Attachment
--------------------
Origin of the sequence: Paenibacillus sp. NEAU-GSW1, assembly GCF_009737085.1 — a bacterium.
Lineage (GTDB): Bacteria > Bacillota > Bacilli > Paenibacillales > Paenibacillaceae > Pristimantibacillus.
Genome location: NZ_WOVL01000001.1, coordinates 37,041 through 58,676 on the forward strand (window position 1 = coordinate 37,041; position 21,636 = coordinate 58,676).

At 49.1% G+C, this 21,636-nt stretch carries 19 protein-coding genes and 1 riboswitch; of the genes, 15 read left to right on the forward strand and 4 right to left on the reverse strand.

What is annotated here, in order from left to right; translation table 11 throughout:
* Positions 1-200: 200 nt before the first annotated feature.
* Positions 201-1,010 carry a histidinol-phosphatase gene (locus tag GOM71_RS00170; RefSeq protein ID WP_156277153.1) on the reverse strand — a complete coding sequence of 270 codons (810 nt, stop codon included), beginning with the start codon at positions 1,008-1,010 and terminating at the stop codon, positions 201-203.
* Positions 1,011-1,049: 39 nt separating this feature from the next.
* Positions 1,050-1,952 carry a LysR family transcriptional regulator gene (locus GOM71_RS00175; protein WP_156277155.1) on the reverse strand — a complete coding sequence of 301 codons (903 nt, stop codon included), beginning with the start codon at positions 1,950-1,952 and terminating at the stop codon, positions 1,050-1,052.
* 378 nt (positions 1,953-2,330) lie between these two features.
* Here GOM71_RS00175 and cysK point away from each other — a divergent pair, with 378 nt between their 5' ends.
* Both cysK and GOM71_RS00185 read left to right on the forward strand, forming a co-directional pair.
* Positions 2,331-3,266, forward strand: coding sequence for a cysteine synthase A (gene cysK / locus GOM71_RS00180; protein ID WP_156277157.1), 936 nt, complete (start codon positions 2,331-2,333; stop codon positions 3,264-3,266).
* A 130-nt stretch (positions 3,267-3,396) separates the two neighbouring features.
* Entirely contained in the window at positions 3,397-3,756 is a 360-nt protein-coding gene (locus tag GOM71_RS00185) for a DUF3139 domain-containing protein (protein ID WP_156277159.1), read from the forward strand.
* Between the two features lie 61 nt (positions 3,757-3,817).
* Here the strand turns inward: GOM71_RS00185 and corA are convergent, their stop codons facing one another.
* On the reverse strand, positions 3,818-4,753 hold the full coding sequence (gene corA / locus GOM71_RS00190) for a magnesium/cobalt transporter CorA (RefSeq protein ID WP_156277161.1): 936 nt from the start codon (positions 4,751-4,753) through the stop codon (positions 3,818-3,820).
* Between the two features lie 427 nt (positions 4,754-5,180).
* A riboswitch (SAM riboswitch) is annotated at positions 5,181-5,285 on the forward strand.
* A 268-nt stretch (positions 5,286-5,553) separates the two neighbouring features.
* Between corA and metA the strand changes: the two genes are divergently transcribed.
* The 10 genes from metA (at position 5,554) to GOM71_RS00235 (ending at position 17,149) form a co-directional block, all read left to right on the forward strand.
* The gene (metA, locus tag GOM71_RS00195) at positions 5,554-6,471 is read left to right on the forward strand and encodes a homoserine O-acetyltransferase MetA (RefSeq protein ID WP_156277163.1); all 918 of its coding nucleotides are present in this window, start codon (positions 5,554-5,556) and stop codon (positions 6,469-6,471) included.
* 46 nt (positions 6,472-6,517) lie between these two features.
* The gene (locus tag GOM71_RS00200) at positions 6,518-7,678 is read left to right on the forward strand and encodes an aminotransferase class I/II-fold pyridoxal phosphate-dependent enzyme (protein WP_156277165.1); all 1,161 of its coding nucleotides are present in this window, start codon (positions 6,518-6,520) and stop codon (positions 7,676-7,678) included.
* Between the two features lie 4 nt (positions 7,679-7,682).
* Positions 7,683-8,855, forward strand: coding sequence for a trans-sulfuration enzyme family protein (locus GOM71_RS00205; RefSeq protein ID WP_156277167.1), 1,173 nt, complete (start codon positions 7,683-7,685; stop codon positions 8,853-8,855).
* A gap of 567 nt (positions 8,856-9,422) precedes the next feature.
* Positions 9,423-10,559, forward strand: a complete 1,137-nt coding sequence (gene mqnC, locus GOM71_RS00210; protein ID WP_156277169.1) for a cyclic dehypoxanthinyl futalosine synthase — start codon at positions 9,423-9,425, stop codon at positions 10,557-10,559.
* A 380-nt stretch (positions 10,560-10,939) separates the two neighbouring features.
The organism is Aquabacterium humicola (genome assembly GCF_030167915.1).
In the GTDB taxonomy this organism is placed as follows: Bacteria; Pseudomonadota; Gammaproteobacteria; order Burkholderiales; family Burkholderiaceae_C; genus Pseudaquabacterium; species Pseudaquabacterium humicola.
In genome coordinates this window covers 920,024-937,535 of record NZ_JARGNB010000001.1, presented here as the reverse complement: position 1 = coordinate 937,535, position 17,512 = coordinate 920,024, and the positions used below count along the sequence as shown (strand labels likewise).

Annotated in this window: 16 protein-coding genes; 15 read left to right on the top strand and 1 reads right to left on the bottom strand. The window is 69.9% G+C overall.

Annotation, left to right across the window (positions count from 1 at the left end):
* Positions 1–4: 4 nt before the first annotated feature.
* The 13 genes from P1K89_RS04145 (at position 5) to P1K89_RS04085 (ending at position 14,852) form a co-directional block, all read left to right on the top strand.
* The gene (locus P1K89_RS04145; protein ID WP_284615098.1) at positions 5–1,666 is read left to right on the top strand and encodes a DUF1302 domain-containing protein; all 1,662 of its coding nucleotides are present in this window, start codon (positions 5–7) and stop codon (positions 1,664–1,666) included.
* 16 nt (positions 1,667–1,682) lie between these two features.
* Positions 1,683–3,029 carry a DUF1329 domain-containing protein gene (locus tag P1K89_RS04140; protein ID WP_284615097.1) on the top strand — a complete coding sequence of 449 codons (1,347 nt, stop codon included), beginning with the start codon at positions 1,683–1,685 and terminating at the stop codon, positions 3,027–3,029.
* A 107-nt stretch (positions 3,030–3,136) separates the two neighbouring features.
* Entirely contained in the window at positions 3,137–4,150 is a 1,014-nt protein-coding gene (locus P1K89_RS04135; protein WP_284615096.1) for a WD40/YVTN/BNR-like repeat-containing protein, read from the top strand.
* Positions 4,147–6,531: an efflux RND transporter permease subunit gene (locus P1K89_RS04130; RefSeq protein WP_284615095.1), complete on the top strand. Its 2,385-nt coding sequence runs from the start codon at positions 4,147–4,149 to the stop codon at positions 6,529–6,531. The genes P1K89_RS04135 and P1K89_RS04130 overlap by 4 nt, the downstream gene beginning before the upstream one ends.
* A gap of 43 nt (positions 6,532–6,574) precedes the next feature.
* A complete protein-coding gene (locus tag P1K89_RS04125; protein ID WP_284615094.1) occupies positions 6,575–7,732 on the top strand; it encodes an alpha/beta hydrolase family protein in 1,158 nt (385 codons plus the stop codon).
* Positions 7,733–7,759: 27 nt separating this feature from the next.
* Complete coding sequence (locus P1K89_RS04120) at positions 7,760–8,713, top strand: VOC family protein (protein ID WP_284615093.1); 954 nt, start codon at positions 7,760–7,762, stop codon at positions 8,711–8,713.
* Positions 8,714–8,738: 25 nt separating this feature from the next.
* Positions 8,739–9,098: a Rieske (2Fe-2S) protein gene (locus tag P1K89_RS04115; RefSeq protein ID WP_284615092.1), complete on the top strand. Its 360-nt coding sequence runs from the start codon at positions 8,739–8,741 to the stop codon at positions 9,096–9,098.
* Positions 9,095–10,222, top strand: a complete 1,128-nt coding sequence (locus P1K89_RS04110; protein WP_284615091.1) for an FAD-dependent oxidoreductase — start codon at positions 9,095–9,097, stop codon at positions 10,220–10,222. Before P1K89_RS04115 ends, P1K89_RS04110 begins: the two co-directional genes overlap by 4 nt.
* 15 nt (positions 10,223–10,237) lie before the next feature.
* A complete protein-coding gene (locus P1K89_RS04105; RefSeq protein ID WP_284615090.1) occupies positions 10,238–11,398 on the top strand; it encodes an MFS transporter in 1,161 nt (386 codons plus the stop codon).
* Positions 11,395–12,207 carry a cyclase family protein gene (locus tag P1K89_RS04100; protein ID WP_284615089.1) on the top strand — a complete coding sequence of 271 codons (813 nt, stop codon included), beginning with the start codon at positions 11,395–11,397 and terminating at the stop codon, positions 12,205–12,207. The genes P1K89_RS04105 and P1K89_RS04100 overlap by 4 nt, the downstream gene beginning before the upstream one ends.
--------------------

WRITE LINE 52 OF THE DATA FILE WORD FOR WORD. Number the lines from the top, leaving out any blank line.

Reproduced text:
* 15 nt (positions 10,223–10,237) lie before the next feature.